Is the Better Care Fund preventing integration rather than promoting it? – concerns about the shift of money from health to social care, evidence about the lack of impact of integrating health and social care commissioning functions, and an overly bureaucratic process mean the potential gains of integration could be lost.

As always, any feedback gratefully received!  You can follow me on twitter @ccginsider, leave a comment here, or leave a comment on

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The closest I have been to death was a few years ago when I was playing golf in France.  I remember the day vividly.  It was a bright, sunny Sunday morning, but the weather was very much in contrast to the way the three of us were feeling, as we struggled to recover from two nights over-indulging in the local red wine.

After the usual frenetic battle to get to the course on time (missed alarm call, rapid check out, the impossible task of finding a golf course in a foreign country armed with only an out of date map and a singular lack of helpful signposting), we finally arrived at the first tee.  But we needn’t have rushed, as the queue was three groups deep, and it was the best part of half an hour before we were on our way.  Our frustration grew.

Even when we got going the pace didn’t pick up.  We had to wait to play every shot, which meant we also got to watch the group in front.  There were two men and a lady, all of whom were French.  The second hole was a par three.  One of the men and the woman hit reasonable tee shots; the second man hit two tee shots into the deep rough, and rather than play a third just picked up his tee and trudged towards the green.  I know the feeling.

When we got to the third tee, the group ahead had already teed off and were in the fairway waiting to play their next shot.  Then all of a sudden one of the men fell to the ground.  He didn’t get up.  We just stood there, staring, not sure what was going on.  Our trance was broken when all of a sudden the woman started haring towards us, screaming in French at the top of her voice.

As she came towards us, I asked if any of us knew CPR.  None of us did.  We weren’t even sure what it stood for (this was before we had the ‘Staying Alive’ adverts, so we didn’t even have that to guide us!).  However, one of my group did speak reasonable French, so we agreed he would ring for an ambulance and then ring the clubhouse for the defibrillator, whilst we would see what we could to help.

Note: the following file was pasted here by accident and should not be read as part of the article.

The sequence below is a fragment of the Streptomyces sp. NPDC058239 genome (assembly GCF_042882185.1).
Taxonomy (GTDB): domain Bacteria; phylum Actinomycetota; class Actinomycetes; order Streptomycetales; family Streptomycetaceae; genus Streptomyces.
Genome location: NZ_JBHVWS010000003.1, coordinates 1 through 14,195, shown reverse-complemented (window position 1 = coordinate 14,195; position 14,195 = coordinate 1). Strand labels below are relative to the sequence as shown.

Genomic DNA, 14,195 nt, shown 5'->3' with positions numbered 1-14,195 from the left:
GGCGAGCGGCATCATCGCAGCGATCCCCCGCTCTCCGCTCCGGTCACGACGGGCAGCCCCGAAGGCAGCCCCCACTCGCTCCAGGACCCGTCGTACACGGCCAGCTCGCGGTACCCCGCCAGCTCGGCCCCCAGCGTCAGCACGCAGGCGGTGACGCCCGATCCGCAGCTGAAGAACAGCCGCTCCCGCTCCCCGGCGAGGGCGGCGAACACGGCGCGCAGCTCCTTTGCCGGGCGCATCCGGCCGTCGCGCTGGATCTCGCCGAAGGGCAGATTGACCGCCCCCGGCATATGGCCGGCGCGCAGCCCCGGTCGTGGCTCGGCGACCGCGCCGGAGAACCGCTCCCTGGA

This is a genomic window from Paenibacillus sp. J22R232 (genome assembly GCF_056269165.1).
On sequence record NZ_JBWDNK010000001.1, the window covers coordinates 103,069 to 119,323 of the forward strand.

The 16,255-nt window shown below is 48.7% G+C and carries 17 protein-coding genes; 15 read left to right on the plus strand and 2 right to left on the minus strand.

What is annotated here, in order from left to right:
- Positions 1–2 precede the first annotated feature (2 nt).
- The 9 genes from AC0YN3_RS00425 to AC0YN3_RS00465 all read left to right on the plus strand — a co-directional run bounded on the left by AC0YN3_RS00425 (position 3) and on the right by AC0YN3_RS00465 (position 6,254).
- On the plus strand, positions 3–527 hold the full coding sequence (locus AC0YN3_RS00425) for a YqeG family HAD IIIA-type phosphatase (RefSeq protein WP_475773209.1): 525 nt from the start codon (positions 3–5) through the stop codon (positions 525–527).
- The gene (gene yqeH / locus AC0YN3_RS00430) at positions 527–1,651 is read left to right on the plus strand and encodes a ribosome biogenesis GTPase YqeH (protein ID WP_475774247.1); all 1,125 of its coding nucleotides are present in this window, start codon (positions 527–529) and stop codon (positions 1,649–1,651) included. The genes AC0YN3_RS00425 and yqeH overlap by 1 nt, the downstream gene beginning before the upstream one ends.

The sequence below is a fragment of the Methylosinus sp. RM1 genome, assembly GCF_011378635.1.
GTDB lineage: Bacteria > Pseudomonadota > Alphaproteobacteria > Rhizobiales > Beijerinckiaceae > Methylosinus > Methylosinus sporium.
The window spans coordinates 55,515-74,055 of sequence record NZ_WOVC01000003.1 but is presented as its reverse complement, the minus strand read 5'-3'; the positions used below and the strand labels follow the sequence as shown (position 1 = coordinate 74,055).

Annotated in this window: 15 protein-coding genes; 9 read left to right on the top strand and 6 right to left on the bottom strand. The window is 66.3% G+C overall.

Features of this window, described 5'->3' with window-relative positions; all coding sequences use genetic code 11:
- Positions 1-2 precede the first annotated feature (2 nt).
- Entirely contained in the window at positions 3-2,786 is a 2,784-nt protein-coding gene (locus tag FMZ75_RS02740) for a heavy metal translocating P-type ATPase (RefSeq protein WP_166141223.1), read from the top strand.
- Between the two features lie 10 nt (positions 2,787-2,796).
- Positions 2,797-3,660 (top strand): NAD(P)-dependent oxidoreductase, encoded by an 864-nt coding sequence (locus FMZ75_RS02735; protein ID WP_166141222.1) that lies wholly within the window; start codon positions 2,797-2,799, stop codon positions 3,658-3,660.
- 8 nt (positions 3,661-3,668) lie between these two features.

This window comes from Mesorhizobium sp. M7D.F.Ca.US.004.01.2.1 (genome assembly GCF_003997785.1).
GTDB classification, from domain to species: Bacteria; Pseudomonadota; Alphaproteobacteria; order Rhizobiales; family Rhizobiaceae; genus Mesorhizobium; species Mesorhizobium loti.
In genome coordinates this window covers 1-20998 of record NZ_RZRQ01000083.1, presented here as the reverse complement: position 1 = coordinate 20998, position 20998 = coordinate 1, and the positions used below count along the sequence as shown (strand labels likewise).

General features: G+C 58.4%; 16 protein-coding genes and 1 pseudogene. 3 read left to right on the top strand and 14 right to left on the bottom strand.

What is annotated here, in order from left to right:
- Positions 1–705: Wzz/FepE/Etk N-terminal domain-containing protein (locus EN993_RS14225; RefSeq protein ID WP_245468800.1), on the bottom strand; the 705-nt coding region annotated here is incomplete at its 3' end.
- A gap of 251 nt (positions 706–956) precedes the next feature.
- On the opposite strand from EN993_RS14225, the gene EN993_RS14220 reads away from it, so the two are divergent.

When we got there we couldn’t find a pulse, but given none of us had ever looked for one before it didn’t mean he didn’t have one.  We tried the breath and pushing the chest but the man’s body kept making noises and we panicked that we were making it worse.  We decided the best thing to do was to try and find someone who did know CPR, and sprinted round the course like madmen trying to find someone.  Eventually I found a couple who could help and they took over.

In what seemed like an age later, and what in reality was at least half an hour, the paramedics arrived.  They arrived via golf cart, and it was quite a sight: three paramedics on hanging off the cart with another running alongside, all in full uniform, like superheroes coming to save the day. 

But unfortunately it was too late.  Maybe competent help at the outset would have helped him, but by the time the paramedics arrived there was nothing they could do. 

It is easy to look back and try and apportion blame: blame to myself for not learning CPR, blame to the golf club for not having a defibrillator, blame to the French ambulance service for taking so long to respond to such an important call.  But in the end blame doesn’t help.  I think what is important is to try and take the learning and understand what we can do differently.

Recently I came across a Ted Talk by Eli Beer.  He speaks of how he took an experience not dissimilar to mine and set up a community rapid response service in Jerusalem to support the ambulance service.  They take thousands of volunteers who fill the critical gap between the ambulance call and their arrival.  They save people that otherwise would not be saved.  The response time is three minutes.

And it is not a one off.  They have recently started in Panama and Brazil.  It could be set up anywhere.  As he says, ‘We all want to be heroes.  We just need a good idea, motivation and lots of chutzpah, and we could save millions of people that otherwise would not be saved’.

I wish I could have done more to help on that golf course, and I wish a service had been in place that could have responded more quickly.  As our ambulance services struggle to meet their response times, is it time for us in this country to look at this approach, and to turn our aspirations of local integration into something that tangibly saves lives?



How do you create trust?  Is it even realistic to think that organisations that are competing with each other for increasingly scarce resources are going to be able to trust each other enough to allow credible whole system plans to be developed?

Joint working is essential, but the barrier to it often boils down to one of trust.  Do the CCG and council trust each other enough to pool budgets? Do the hospital and the CCG trust each other enough to enter a risk sharing agreement?  Do general practice and community services trust each other enough to build a single staffing model across a locality?